We have different backgrounds, we grew up in different countries, we’re from different generations, etc. We have very different life experiences, so there’s a lot we can learn from each other.
We don’t really feel the culture gap, just when it comes to adjusting the temperature of the apartment!
What is your tip for queer women falling in love with a much older/younger person?
As long as it’s legal and consensual, go for it!
Just make sure you are prepared to deal with a few awkward situations and judgement from other people. But honestly, when you truly love someone, it is totally worth it.
- Sydney and Brit from The Sharon Moms
Tell us about your lesbian love story! How and when did you two meet?
As told by Sydney: Brit and I first met in high school when we were sophomores through a mutual friend. I had little to zero care as I already had my group of friends and wasn’t looking for more.
When we were reintroduced our senior year of high school and our two worlds more or less combined, we finally hit it off.
As I got to know Brit more, I quickly learned that she was going to be embarking on her first year of college abroad in Israel…the exact same program I was enrolled in.
Call it fate or call it coincidence, this for me, was the moment I knew we’d be bonded forever. But just as platonic friends.
I had only ever dated and was only ever interested in guys. That is until I spent the next year becoming best friends with Brit and eventually moving back to Los Angeles where we attended college together.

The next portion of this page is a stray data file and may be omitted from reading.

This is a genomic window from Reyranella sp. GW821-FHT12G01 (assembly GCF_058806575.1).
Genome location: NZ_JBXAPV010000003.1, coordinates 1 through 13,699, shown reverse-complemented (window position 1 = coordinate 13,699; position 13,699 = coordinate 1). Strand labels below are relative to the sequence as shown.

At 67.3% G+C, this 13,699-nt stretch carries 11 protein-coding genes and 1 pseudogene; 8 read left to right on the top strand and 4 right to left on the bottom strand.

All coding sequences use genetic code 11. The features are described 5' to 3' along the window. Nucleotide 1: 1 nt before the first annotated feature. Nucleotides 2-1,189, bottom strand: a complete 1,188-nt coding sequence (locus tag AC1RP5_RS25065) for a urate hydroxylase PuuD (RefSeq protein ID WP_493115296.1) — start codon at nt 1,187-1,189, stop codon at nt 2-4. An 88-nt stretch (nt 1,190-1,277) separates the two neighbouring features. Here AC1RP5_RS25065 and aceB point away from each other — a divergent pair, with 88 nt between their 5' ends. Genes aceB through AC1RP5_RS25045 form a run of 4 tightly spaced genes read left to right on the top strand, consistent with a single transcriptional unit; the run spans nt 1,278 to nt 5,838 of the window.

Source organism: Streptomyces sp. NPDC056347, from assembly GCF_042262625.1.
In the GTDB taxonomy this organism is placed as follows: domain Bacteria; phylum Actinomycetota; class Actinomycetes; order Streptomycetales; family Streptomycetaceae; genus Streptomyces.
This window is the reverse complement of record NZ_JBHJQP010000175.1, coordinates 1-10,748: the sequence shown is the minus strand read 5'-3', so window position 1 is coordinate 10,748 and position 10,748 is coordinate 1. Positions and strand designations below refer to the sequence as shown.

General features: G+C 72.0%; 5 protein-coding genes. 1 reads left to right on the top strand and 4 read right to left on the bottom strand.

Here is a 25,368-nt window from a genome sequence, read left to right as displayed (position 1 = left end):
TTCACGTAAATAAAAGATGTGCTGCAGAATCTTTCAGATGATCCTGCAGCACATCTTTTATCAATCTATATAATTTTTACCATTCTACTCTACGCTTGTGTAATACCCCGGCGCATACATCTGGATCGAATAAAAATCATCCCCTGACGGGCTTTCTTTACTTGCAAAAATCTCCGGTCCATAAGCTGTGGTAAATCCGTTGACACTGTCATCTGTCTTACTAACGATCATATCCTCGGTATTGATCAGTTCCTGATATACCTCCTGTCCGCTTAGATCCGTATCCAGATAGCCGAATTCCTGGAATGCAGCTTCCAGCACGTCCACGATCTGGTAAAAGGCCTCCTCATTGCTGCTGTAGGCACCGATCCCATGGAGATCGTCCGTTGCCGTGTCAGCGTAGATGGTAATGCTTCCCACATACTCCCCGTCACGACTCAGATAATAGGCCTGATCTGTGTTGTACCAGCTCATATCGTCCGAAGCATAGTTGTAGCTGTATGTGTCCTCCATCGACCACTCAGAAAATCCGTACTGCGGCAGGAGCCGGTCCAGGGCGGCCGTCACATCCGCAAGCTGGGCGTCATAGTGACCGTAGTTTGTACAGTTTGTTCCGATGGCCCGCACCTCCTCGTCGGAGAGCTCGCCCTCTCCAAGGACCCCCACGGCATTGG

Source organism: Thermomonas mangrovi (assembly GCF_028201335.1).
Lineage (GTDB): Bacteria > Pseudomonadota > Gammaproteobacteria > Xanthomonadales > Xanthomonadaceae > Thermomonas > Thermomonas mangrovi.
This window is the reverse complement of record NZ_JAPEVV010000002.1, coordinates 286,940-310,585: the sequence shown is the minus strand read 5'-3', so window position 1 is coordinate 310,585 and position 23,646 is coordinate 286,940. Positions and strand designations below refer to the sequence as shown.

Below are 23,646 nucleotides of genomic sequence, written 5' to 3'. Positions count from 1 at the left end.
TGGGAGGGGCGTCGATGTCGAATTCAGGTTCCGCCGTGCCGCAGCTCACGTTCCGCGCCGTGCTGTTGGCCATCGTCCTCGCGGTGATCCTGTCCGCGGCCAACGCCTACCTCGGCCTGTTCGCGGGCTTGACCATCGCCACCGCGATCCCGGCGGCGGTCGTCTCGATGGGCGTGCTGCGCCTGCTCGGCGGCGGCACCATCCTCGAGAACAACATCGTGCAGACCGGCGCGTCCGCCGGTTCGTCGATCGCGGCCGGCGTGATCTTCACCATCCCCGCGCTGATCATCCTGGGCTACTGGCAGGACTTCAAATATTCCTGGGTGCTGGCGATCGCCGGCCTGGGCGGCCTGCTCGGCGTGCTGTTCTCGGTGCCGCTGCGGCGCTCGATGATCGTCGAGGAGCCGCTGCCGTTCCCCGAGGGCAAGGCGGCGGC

It was only when we had moved back home that another mutual friend of ours kept asking me what was going on between us.
Before I knew it, I was talking about how attracted I was to Brit. How badly I wanted to kiss her. It didn’t take long until we finally shared that first true kiss. And that sealed the deal.
We were both 20, in the prime of what should be ones dating career. We are now 30, married for nearly 4 years, with a daughter and a new baby on the way. From that first kiss, she has been, and will always be, my person.
As told by Brit: Our lives had intersected a few times before we became friends, through school and mutual non-school friends. Eventually we started socializing our senior year of high school.
We had both, separately, chose to skip our first year of university and go to Israel.
Sydney had been planning this gap-year for years, I had chosen it on a whim but I guess it was fate. We didn’t really spent too much time together in Israel.
We met up at a club in Tel Aviv about 3 months later, had our first kiss and went our separate ways.
Six months later, she was living in Jerusalem, and I was doing my volunteer service with the IDF and asked her if I could stay at her place during my 24-hour leave from base, which I received every 2 weeks (I was stationed in the south, and it took me 8 hours to get to Jerusalem, so it was really like 10 hours with traveling and sleeping.)
This period of time when I would crash on her couch for 10 hours every two weeks was the point at which we started to become closer.
With such limited freedom, we would spend it going out for dinner, dancing, drinking and wouldn’t crawl home until 3, 4 or even 5 in the morning (my bus would pick me up at 7 am, but I had 8 hours to sleep on my way back).
When our time was over in Israel, I made my way back to Los Angeles and started attending school.
After months of daily Skype sessions, Sydney eventually joined me and the rest his history.
Were you out already? If so, for how long?
As told by Sydney: I wasn’t out. But I wasn’t not out either. I never had to ‘came out’ as straight. So looking back at my teenage dating life, I really was just with people who made me happy and fulfilled.